Just a stone’s throw away from the hotel we were staying at in Ho Chi Minh City, sits cosy little pho joint, Mama Pho Restaurant. The seemingly cafe-style establishment serves up pho as well as other local delights but how it differs from those you get from the streets is a massive variety of pho types, as well as sides.
Mama Pho has a stellar pho-centric menu, featuring not only different flavours of the classic soup-based pho. Here is where you’ll find unique pho-based creations such as their Crispy Pan-Fried Pho, Rolled Pho and even Wok-Fried Pho.
You won’t find many locals dining here given its higher price point, but here’s why we think that Mama Pho is worth a visit regardless.
Phuc Long Coffee & Tea is essentially the Starbucks of Vietnam, with outlets sprawling all over Ho Chi Minh City at literally every corner.
This Vietnamese-born chain is best known for their tea and their iced teas are a big hit with many people of all ages. The outlet we visited was rather spacious and it took up 3 levels of a stretch of shophouses, and although it might resemble the look and feel of a commercial coffee and tea chain, it was far from it.
Here’s what’s actually worth ordering at Phuc Long Coffee & Tea.
L’amant Café impresses with both their gorgeous decor and a sensational medley of tasty treats. Conveniently located in District 1 of Ho Chi Minh City, the elaborate yet cosy café is best known for their range of Vietnamese coffee and contemporary Vietnamese dishes.
Upon stepping into L’amant Café, you will be amazed by the huge and spacious interior and the massive range of instant coffee in their retail section. From the food, the coffee and even the service, here is what we loved about L’amant Café in Ho Chi Minh City.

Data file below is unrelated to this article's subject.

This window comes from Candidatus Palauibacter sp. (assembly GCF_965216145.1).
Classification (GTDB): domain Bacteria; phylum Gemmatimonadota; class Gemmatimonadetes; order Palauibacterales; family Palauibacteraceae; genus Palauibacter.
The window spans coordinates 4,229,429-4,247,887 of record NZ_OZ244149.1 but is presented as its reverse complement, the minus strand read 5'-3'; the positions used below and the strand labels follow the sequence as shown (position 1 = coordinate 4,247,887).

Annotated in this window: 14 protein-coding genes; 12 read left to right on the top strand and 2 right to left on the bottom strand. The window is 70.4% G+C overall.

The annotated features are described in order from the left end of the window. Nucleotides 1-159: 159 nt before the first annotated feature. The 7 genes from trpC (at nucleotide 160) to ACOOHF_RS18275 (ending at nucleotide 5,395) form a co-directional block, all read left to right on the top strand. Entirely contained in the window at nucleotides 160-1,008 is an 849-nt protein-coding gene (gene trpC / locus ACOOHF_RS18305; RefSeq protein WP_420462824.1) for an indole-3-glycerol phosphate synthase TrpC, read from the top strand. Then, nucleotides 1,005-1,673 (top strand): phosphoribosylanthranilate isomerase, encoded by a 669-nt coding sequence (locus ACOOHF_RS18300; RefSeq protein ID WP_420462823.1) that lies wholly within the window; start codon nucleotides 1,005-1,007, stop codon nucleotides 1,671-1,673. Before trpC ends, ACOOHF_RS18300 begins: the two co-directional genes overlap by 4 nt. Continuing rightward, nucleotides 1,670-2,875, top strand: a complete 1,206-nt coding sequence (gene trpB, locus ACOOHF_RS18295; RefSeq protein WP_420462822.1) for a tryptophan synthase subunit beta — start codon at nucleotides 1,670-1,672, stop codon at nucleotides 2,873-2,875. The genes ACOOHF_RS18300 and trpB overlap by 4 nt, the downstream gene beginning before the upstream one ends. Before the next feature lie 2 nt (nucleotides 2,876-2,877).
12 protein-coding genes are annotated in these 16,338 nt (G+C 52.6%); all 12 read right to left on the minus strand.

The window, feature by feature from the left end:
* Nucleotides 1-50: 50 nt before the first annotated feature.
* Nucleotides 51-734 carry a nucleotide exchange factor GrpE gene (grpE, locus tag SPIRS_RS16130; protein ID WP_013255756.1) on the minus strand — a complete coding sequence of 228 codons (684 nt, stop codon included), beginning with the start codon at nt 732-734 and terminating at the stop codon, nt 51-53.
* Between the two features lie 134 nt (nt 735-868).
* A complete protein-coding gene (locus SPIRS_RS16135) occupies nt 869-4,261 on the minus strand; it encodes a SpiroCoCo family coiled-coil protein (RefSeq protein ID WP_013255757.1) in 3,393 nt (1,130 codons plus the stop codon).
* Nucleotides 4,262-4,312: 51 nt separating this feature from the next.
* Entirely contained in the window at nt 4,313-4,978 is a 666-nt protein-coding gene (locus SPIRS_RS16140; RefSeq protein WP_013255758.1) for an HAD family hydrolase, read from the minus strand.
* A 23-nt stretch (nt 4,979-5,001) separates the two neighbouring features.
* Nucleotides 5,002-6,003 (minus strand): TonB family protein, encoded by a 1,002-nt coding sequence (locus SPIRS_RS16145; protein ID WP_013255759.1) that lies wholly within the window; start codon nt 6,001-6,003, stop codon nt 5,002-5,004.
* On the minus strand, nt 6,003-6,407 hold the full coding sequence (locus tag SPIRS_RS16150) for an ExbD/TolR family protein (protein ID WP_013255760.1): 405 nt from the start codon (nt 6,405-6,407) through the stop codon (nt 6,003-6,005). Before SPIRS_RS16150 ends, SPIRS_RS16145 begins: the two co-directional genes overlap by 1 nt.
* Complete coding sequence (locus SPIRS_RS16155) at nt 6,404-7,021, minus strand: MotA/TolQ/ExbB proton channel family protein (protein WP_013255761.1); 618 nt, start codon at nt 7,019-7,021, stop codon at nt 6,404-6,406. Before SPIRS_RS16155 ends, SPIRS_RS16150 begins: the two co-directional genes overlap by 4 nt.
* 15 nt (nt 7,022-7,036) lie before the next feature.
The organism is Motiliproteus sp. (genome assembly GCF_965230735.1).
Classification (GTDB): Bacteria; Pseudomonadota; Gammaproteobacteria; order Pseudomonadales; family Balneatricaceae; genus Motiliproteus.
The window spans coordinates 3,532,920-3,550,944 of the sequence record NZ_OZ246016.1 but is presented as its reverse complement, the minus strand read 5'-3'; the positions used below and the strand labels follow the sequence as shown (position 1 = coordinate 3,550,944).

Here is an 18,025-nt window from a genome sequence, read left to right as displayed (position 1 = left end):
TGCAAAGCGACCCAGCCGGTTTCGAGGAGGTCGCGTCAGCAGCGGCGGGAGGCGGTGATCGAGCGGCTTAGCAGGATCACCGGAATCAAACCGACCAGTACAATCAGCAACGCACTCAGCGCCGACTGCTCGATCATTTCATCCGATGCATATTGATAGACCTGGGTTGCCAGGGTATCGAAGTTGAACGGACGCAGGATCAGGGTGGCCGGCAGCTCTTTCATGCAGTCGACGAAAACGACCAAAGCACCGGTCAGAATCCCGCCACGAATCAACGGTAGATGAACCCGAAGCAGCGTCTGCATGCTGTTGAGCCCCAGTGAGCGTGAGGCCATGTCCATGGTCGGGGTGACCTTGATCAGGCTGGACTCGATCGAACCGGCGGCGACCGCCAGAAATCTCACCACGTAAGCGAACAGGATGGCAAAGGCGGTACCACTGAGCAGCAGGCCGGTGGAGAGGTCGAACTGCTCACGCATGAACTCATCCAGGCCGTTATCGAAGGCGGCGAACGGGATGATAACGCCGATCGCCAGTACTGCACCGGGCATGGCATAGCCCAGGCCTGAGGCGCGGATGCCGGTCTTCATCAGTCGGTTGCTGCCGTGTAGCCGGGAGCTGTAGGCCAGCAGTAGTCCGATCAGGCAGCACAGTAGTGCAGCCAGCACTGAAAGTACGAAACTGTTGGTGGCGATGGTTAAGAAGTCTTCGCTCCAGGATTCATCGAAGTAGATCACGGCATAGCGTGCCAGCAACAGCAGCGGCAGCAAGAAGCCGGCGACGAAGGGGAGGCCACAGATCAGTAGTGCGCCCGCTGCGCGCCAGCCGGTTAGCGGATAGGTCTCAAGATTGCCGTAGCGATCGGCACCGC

Amidst the hustle and bustle of Ho Chi Minh City, we found a cosy little wine bar in the heart of District 1—BRIX Winebar Kitchen. This cosy little bar stood out amongst the other bars in the vicinity with its sleek design and modern furniture—and considerably less dodgy appeal.
BRIX also serves a great range of charcuterie, cold cuts and cheeses on their menu that pair excellently with their wines. You can mix and match a few of your favourites to enjoy while you drink the night away.
If you’re looking for a nice and comfortable retreat in Ho Chi Minh City, you will fall in love with BRIX Winebar Kitchen.
Visiting night markets in any country is one of the best things to do to truly soak up a country’s culture, largely due to the amount of local street food, people and shops present. In Saigon, the popular Phan Boi Chau Night Market is a hit among tourists.
In the day, Ben Thanh Market is bustling with locals and tourists buying fresh produce and knick-knacks. When night falls, the area surrounding Ben Thanh Market comes to life and the Phan Boi Chau Night Market emerges. In District 1, Phan Boi Chau Night Market is the most populated night market as they open daily from 7pm.
When we arrived, we were slightly disappointed by the size and crowd of the night market. However, that didn’t stop us from exploring it in its entirety. Should you visit the Phan Boi Chau Night Market? Let’s break it down for you.
The bustling and vibrant city of Ho Chi Minh City is the busiest and most populated area in the whole of Vietnam. Named after the late leader of Vietnam, people flock to this colourful city for its friendly people, incredible street food and rich history. For foodies like ourselves, our quest for the best food in Ho Chi Minh City started from the streets.
It is in the streets that you find the best of their street food with the most authentic flavours. Everywhere you stroll in Ho Chi Minh City, you will see a variety of road-side vendors dishing out tasty street food and passing them on to busy motorists or see groups of people sitting on tiny plastic stools enjoying their street food by the sidewalk.
We’ve tasted some of the best street food in Ho Chi Minh City but in our adventures, we also stumbled upon pretty disappointing ones. Here’s our Ho Chi Minh City Street Food Guide to help you find the best street food.
To only have a single bowl of pho during a vacation to Vietnam is a downright atrocity. The popular street food is the core staple of Vietnamese cuisine and is literally what going to Vietnam’s all about—for us anyway.
Stumbling upon a rather unassuming eatery by the street going by the name Pho Hai Trieu, we were lured in by the bold aromas of simmering meat broth and freshly stir-fried delights, as well as a team of friendly wait staff who were eager to sit us down.
Specialising in an assortment of chicken dishes, pho and hearty soups, this humble eatery may not seem like much at first, but it really does impress with its wide array of menu offerings—especially their chicken dishes.